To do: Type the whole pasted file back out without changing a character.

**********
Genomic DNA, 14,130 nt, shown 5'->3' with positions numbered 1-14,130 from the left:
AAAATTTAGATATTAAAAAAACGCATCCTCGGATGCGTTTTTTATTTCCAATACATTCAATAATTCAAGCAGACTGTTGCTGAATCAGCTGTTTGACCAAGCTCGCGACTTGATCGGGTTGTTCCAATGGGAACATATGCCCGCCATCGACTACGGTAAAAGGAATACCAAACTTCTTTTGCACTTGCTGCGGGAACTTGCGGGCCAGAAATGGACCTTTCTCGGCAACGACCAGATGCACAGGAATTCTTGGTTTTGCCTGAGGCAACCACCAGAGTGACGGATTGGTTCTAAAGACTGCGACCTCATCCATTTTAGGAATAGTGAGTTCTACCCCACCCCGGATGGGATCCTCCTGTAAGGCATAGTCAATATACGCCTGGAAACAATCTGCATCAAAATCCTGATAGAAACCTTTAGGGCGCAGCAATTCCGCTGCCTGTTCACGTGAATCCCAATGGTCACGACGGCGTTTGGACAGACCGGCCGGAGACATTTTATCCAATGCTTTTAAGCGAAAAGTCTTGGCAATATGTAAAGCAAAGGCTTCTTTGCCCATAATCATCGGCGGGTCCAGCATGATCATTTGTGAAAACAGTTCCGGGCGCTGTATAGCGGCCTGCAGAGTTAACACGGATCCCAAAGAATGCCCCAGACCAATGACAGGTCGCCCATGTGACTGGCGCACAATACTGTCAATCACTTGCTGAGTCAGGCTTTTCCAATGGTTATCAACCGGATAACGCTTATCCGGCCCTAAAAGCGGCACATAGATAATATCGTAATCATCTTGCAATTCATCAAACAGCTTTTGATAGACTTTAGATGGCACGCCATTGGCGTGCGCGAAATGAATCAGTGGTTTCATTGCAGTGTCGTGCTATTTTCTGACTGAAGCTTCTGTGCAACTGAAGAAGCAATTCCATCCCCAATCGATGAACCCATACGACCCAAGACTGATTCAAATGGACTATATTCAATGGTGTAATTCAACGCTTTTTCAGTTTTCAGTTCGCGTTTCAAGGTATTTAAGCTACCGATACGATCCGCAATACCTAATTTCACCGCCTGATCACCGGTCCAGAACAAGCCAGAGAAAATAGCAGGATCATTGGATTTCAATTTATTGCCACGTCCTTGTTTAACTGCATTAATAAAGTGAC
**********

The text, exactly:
Genomic DNA, 14,130 nt, shown 5'->3' with positions numbered 1-14,130 from the left:
AAAATTTAGATATTAAAAAAACGCATCCTCGGATGCGTTTTTTATTTCCAATACATTCAATAATTCAAGCAGACTGTTGCTGAATCAGCTGTTTGACCAAGCTCGCGACTTGATCGGGTTGTTCCAATGGGAACATATGCCCGCCATCGACTACGGTAAAAGGAATACCAAACTTCTTTTGCACTTGCTGCGGGAACTTGCGGGCCAGAAATGGACCTTTCTCGGCAACGACCAGATGCACAGGAATTCTTGGTTTTGCCTGAGGCAACCACCAGAGTGACGGATTGGTTCTAAAGACTGCGACCTCATCCATTTTAGGAATAGTGAGTTCTACCCCACCCCGGATGGGATCCTCCTGTAAGGCATAGTCAATATACGCCTGGAAACAATCTGCATCAAAATCCTGATAGAAACCTTTAGGGCGCAGCAATTCCGCTGCCTGTTCACGTGAATCCCAATGGTCACGACGGCGTTTGGACAGACCGGCCGGAGACATTTTATCCAATGCTTTTAAGCGAAAAGTCTTGGCAATATGTAAAGCAAAGGCTTCTTTGCCCATAATCATCGGCGGGTCCAGCATGATCATTTGTGAAAACAGTTCCGGGCGCTGTATAGCGGCCTGCAGAGTTAACACGGATCCCAAAGAATGCCCCAGACCAATGACAGGTCGCCCATGTGACTGGCGCACAATACTGTCAATCACTTGCTGAGTCAGGCTTTTCCAATGGTTATCAACCGGATAACGCTTATCCGGCCCTAAAAGCGGCACATAGATAATATCGTAATCATCTTGCAATTCATCAAACAGCTTTTGATAGACTTTAGATGGCACGCCATTGGCGTGCGCGAAATGAATCAGTGGTTTCATTGCAGTGTCGTGCTATTTTCTGACTGAAGCTTCTGTGCAACTGAAGAAGCAATTCCATCCCCAATCGATGAACCCATACGACCCAAGACTGATTCAAATGGACTATATTCAATGGTGTAATTCAACGCTTTTTCAGTTTTCAGTTCGCGTTTCAAGGTATTTAAGCTACCGATACGATCCGCAATACCTAATTTCACCGCCTGATCACCGGTCCAGAACAAGCCAGAGAAAATAGCAGGATCATTGGATTTCAATTTATTGCCACGTCCTTGTTTAACTGCATTAATAAAGTGAC